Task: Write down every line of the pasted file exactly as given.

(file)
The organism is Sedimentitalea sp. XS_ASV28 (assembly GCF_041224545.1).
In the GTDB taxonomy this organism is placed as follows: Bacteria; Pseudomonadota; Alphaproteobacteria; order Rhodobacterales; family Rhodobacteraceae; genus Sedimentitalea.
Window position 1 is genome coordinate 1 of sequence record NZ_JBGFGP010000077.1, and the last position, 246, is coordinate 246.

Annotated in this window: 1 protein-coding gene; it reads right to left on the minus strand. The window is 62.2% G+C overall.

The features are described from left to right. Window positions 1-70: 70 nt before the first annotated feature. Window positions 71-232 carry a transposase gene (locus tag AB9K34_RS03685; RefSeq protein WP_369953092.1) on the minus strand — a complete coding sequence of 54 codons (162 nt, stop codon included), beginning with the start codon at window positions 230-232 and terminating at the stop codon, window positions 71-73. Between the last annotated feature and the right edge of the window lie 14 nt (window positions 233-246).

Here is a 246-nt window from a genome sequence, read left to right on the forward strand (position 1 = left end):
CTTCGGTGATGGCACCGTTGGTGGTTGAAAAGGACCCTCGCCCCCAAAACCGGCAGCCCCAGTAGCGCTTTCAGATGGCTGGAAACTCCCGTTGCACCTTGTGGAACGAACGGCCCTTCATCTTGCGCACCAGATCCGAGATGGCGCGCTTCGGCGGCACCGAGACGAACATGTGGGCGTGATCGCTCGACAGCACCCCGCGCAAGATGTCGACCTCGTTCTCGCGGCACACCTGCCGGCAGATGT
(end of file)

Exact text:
The organism is Sedimentitalea sp. XS_ASV28 (assembly GCF_041224545.1).
In the GTDB taxonomy this organism is placed as follows: Bacteria; Pseudomonadota; Alphaproteobacteria; order Rhodobacterales; family Rhodobacteraceae; genus Sedimentitalea.
Window position 1 is genome coordinate 1 of sequence record NZ_JBGFGP010000077.1, and the last position, 246, is coordinate 246.

Annotated in this window: 1 protein-coding gene; it reads right to left on the minus strand. The window is 62.2% G+C overall.

The features are described from left to right. Window positions 1-70: 70 nt before the first annotated feature. Window positions 71-232 carry a transposase gene (locus tag AB9K34_RS03685; RefSeq protein WP_369953092.1) on the minus strand — a complete coding sequence of 54 codons (162 nt, stop codon included), beginning with the start codon at window positions 230-232 and terminating at the stop codon, window positions 71-73. Between the last annotated feature and the right edge of the window lie 14 nt (window positions 233-246).

Here is a 246-nt window from a genome sequence, read left to right on the forward strand (position 1 = left end):
CTTCGGTGATGGCACCGTTGGTGGTTGAAAAGGACCCTCGCCCCCAAAACCGGCAGCCCCAGTAGCGCTTTCAGATGGCTGGAAACTCCCGTTGCACCTTGTGGAACGAACGGCCCTTCATCTTGCGCACCAGATCCGAGATGGCGCGCTTCGGCGGCACCGAGACGAACATGTGGGCGTGATCGCTCGACAGCACCCCGCGCAAGATGTCGACCTCGTTCTCGCGGCACACCTGCCGGCAGATGT